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Polycythemia is a condition in which there are too many red blood cells in the blood circulation. It is the opposite of anemia, which results from too few red blood cells in the blood circulation. Polycythemia is also called plethora.
Polycythemia may be caused by the following:
Polycythemia may occur with many different conditions. Some of the babies affected by polycythemia include:
Mild polycythemia may not cause problems. However, too many red blood cells can increase the blood volume or thicken the blood, making it harder to circulate through the blood system and to the organs. Babies can have difficulty breathing and their heart and blood vessels cannot compensate for the extra amount of blood. As the large numbers of cells begin to break down, a substance called bilirubin is produced. Increased bilirubin levels, called hyperbilirubinemia, can cause jaundice, a yellowing of the skin, eyes, and mucous membranes. Seizures can also occur with polycythemia.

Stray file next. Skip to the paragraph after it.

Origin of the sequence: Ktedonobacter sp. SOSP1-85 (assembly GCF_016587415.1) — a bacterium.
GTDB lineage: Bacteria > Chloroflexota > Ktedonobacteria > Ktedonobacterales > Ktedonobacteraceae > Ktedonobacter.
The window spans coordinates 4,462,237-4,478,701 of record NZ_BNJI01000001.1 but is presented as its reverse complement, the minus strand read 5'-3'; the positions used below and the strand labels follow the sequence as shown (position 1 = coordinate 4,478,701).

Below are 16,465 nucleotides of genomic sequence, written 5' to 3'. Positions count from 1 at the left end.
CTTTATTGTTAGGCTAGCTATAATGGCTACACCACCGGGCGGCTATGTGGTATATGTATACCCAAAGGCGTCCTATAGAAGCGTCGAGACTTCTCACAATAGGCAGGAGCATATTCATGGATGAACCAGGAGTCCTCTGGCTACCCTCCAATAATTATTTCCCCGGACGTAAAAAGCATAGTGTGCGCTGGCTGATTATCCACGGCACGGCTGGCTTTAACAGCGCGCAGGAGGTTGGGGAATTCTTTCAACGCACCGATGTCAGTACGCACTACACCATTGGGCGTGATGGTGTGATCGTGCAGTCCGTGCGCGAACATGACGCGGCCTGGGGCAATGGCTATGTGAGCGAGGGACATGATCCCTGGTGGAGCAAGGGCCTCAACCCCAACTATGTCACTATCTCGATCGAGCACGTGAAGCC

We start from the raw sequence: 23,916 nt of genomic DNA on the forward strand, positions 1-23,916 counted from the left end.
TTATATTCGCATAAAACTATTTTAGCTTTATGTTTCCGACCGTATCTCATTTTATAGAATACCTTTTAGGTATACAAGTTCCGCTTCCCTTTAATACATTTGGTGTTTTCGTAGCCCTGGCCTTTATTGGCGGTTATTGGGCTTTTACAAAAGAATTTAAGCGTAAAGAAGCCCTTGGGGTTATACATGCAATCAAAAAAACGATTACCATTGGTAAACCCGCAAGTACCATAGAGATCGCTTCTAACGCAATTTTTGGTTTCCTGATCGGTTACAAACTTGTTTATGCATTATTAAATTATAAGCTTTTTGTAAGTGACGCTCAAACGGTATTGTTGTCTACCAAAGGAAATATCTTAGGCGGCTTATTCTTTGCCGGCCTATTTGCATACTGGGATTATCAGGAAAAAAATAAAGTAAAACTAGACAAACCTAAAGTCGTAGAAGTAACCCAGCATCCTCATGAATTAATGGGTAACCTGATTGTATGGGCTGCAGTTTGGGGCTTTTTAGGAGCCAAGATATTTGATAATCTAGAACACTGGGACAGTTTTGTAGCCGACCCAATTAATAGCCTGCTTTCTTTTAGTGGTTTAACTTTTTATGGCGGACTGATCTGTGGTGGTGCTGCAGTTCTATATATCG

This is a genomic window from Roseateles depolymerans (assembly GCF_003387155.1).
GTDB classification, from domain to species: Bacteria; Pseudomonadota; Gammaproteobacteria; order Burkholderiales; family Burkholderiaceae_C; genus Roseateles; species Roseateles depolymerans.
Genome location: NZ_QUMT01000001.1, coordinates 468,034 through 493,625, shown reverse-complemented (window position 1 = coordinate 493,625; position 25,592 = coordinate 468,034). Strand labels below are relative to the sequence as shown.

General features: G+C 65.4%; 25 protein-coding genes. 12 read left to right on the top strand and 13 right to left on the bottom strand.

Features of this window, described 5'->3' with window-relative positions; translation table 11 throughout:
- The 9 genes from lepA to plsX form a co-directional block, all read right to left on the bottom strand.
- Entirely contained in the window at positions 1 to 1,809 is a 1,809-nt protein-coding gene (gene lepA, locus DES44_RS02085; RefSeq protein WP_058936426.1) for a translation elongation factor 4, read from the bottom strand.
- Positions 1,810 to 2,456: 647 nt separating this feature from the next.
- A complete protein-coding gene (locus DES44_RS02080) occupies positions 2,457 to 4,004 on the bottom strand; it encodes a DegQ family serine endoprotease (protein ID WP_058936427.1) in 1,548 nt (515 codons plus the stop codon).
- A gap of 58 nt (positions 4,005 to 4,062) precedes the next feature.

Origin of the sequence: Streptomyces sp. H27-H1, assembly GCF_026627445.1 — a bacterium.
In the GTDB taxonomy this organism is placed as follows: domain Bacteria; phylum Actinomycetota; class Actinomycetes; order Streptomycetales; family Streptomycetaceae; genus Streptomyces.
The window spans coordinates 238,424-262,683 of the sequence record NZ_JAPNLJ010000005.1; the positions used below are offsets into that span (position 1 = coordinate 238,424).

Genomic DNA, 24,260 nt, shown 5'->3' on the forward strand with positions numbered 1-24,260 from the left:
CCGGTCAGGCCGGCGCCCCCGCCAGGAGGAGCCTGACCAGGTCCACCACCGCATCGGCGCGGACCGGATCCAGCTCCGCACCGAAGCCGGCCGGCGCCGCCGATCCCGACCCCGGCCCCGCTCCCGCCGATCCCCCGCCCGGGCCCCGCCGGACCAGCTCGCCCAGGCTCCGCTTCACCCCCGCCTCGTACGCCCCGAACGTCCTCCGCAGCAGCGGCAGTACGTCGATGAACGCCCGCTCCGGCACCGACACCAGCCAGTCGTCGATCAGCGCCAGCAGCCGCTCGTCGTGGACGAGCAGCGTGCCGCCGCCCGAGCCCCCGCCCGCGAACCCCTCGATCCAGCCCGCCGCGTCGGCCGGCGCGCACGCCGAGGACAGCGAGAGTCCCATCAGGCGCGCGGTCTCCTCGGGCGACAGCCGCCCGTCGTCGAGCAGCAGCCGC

Many babies with polycythemia have no visible symptoms of the condition. The following are the most common symptoms of polycythemia. However, each baby may experience symptoms differently. Symptoms may include:
The symptoms of polycythemia may resemble other conditions or medical problems. Always consult your baby's physician for a diagnosis.
Laboratory tests show a high hematocrit (red blood cell count) when polycythemia is present. A high hemoglobin (protein in the blood that carries oxygen) level may also help diagnose polycythemia.
Specific treatment for polycythemia will be determined by your baby's physician based on:
Treatment may include:
These treatments are performed through a vein or artery, often the umbilical blood vessels.